In our opinion, the correct principle applicable here is that the court must proceed on a case-to-case basis and scrutinize each photographic identification to determine whether it was in fact impermissibly suggestive. This principle was again recently stated by our Supreme Court in connection with a review of the Simmons decision. (People v. Williams, 60 Ill.2d 1, 10, 322 N.E.2d 819.) In Williams, the crime was committed by two black persons. The eyewitness looked at eight different photographs without examining the backs. The group included three pictures of the defendant and there was also a picture of another suspect. The court pointed out that the three photographs of defendant "were so dissimilar that it is not readily apparent that they are photographs of the same man." The court held "that this particular procedure was not suggestive, but the contrary might well be true had the photographs been more nearly alike." (60 Ill.2d 1, 10.)
In the case before us, we find no element of impermissible suggestiveness. Only two of the 18 photographs were those of defendant. As examination of all of these photographs will show, there are points of similarity between the two but there are also points of difference resulting perhaps from the length of time between taking the two photographs, difference in the various poses and, in addition, possibly from difference in the equipment used in taking the pictures as well as the lighting. Thus, we would, as did the trial court, give credence to the statement by the eyewitness that the picture selected by him is far closer to the actual appearance of defendant than is the mislabeled photograph.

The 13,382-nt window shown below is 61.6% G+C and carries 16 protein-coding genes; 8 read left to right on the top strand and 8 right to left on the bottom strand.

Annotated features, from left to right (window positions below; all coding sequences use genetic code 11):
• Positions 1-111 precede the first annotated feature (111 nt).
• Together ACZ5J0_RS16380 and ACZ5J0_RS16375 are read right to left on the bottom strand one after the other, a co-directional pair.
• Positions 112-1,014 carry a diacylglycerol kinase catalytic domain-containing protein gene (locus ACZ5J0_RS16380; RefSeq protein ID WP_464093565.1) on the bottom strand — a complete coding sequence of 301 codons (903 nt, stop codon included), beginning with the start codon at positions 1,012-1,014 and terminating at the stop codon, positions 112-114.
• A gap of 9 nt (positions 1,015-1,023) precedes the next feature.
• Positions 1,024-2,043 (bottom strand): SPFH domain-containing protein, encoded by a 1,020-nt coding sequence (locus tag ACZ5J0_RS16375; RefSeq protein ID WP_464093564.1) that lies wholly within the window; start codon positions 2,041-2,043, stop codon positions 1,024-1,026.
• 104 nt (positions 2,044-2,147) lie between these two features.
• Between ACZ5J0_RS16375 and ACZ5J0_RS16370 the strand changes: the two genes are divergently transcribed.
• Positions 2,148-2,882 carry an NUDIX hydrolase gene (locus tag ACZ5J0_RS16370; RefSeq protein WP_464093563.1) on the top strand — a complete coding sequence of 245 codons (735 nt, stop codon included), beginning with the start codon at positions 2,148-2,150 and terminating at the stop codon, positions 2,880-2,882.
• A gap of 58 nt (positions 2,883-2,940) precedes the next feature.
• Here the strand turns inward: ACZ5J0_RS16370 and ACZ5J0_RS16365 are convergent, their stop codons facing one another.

One further point requires discussion. Assuming for ease in exposition that the photograph identification procedure was impermissibly suggestive, the issue remains, to be determined from the totality of circumstances in the case, whether the identification testimony in court was based upon an origin sufficiently independent of the photograph identification. (People v. Williams, 60 Ill.2d 1, 10, 11. See also People v. Martin, 47 Ill.2d 331, 338, 265 N.E.2d 685, cert. denied, 403 U.S. 921, 29 L.Ed.2d 700, 91 S.Ct. 2240.) In the case before us, when the trial court made his initial finding of guilty, he stated that the testimony of the eyewitness was, "clear, convincing, positive and credible * * *." The witness was unshaken and not impeached. The trial court repeated these conclusions when he denied defendant's petition for relief under section 72 of the Civil Practice Act. Our examination of the record convinces us that these statements by the trial court were completely correct and well founded. The record shows that the trial judge gave the entire proceedings most careful and undivided attention. Apparently he kept complete notes of the testimony. His analysis of the evidence was extremely well done and went to the heart of the matters before him. The testimony of the eyewitness was indeed exceptional in that it was clear, positive and convincing beyond reasonable doubt. An able and thorough cross-examination served only as an added basis for concluding that the identification was totally correct.